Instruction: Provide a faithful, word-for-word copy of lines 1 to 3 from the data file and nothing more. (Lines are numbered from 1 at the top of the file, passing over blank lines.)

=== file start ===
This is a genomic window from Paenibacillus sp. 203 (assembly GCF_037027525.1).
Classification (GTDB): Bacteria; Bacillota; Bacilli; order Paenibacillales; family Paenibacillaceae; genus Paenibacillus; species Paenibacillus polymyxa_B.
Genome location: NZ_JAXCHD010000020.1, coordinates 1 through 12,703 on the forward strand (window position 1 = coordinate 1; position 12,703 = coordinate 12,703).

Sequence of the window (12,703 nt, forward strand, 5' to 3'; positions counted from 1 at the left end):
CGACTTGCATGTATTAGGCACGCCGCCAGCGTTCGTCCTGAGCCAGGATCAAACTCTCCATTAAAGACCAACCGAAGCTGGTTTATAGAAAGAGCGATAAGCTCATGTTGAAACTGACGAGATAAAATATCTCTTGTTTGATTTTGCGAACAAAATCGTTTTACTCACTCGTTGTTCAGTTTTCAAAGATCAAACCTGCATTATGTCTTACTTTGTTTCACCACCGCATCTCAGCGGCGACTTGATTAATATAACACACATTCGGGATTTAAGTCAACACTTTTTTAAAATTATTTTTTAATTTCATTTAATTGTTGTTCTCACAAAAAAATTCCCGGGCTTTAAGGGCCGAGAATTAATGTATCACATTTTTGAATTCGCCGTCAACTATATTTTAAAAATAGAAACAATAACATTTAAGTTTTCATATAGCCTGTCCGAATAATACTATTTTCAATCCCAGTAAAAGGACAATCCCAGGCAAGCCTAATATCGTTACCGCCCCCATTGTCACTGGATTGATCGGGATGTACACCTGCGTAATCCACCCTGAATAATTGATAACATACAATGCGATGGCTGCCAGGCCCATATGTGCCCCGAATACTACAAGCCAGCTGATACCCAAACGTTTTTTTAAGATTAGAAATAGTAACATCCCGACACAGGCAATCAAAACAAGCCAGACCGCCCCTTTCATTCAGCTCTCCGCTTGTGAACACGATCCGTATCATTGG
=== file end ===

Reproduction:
This is a genomic window from Paenibacillus sp. 203 (assembly GCF_037027525.1).
Classification (GTDB): Bacteria; Bacillota; Bacilli; order Paenibacillales; family Paenibacillaceae; genus Paenibacillus; species Paenibacillus polymyxa_B.
Genome location: NZ_JAXCHD010000020.1, coordinates 1 through 12,703 on the forward strand (window position 1 = coordinate 1; position 12,703 = coordinate 12,703).